Interesting, well articulated, worth a read
Black Swan, things are not what they seem
Who could ever think that it is possible to turn economics into such an interesting story! The writer has found a way to explain behavioural economics through the various experiments he has conducted. It is very interesting, insightful, useful and memorable.
Simon is an excellent reader. He read the part about the writer's childhood pain with such insight, it felt as if he was the writer.
#1 of the ~15 I have bought.
Sibject is fascinating and narration is excellent.
I just bought his 2nd book with my last credit.
I like to think of myself as a rational person and consumer who makes informed decisions. This book highlighted to me how easily I am swayed by factors I was not even aware of. I've found ways to incorporate the information in this book into both my life and my business. I enjoyed the book and recommend it.
I like the way how the theory and the research are intertwined and how revealing and surprising the results were.
You are not who you think you are
I have listened to this book multiple times. It is so full of great information.
Dan Ariely ties his personal experiences with his research to create a fascinating and compelling listen.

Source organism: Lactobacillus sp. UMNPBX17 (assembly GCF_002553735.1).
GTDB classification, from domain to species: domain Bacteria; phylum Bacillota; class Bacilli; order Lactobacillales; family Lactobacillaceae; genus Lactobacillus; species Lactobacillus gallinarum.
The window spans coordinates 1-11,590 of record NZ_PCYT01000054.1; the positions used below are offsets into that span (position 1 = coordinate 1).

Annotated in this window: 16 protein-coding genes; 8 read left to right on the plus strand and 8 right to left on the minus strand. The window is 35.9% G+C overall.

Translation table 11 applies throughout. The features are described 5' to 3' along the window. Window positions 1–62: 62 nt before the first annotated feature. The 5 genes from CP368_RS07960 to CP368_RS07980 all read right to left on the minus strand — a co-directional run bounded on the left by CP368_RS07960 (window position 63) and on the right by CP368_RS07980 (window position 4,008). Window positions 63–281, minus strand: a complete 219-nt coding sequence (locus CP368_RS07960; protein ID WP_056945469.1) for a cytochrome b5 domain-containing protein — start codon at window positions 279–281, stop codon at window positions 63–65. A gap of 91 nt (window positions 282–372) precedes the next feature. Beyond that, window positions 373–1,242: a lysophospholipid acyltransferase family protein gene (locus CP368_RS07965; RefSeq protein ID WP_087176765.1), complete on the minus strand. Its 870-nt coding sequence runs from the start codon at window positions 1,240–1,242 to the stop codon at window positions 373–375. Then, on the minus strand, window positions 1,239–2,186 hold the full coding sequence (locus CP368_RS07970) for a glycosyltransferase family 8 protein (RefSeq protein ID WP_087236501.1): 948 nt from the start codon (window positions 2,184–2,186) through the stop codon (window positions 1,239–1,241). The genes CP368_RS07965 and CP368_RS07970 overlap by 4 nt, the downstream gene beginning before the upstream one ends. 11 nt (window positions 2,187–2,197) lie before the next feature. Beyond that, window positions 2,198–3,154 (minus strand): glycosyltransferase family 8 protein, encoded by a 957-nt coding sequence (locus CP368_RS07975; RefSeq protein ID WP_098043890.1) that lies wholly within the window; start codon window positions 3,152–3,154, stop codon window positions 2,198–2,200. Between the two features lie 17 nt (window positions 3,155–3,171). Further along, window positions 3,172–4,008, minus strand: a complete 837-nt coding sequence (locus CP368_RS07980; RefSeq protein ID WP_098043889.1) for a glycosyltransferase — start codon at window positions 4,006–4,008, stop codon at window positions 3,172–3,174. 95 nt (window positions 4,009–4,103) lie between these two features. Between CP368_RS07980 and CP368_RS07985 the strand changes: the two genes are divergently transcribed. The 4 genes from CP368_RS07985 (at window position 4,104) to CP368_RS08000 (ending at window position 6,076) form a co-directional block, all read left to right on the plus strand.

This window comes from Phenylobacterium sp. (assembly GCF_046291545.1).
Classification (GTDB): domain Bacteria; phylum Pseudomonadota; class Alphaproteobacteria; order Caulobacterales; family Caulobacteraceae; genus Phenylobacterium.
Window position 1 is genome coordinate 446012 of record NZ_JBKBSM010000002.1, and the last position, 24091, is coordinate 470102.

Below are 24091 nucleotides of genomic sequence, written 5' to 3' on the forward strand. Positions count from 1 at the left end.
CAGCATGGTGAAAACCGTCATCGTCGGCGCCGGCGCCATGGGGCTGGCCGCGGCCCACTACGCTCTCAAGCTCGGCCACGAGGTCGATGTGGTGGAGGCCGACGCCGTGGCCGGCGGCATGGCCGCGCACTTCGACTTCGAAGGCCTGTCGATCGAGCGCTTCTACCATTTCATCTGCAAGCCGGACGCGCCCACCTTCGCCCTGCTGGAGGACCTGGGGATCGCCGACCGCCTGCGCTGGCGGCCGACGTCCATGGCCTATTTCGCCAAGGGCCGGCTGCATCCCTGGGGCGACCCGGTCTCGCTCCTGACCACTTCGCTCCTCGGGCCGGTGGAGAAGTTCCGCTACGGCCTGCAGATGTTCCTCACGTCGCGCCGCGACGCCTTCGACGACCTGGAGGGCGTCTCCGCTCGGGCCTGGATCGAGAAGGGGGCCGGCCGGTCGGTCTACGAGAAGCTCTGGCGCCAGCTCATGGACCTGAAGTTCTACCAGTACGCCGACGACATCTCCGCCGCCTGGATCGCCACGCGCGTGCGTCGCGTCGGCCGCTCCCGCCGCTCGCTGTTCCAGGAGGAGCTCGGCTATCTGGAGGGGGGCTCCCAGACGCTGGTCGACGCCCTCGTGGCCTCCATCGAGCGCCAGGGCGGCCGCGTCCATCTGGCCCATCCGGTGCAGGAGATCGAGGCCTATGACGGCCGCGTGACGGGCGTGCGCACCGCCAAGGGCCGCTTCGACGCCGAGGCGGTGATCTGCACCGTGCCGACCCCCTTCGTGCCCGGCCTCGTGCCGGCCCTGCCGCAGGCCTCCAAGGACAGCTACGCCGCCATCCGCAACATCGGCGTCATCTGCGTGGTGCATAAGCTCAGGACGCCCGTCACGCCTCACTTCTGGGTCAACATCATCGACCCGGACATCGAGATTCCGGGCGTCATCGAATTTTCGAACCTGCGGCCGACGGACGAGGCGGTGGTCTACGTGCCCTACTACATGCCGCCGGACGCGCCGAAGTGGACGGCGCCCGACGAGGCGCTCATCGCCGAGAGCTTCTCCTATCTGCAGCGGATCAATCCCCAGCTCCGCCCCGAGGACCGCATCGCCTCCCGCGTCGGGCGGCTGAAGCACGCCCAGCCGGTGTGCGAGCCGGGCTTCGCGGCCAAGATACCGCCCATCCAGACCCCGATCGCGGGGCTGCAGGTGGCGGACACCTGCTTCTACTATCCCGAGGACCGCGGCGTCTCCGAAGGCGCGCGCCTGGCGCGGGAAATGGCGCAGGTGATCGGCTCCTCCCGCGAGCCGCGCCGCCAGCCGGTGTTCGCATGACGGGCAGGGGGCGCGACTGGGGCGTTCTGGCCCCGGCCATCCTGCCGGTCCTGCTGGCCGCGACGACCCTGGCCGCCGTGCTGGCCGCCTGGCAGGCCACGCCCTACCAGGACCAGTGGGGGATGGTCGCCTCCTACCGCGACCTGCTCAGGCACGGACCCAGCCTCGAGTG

Simon Jones has a voice that is easy to listen to, but it is missing Dan Ariely's personality that comes across in his podcast and TED talks.
No, the ideas are simple, but many are not intuitive. That is why the book is a good read, but I would not re-read it.
Research and the set up of an experiment makes this book very compelling.
It is a great book: it gives us an understanding of a human psyche letting us to judge the experiment, hypothesis, and conclusions. The knowledge the author brings to our attention is engaging and eye-opening because in many cases it is counterintuitive, but it has practical implications we can use in our personal and professional lives.
Narrators performance was terrible. Perhaps could have been better with a narrator with depth and no accent.
Interesting topic and good examples, but the droning narrator kept me begging for the end.
Accent, tone and depth was terrible.
I love the author's humor and style of writing, but more than anything I love how the instant I had a question or doubt about an experiment often the very next line would address that doubt.
This story turns the economic theory of the rational actor on its head and exposes human beings for what we truely are.
This book literally changed my life and illuminated a part of humanity I had trouble grasping which is namely "Why do people do what they do?". Some of the revelations are so insightful and beautiful I nearly shed a tear discovering them.
I'm sure everyone else has said everything there is to say about this book. So I would like to point out a few things that might not have been mentioned.
There were a few points in the book where I could not help but cringe because I felt Ariely was being very subjective and too opinionated. I was tempted to stop listening and you might have the same reaction. I am glad I stuck with it until the end, overall his opinions are kept to a minimum and this book really gives a refreshing, different perspective.
Ditto on all the other good comments.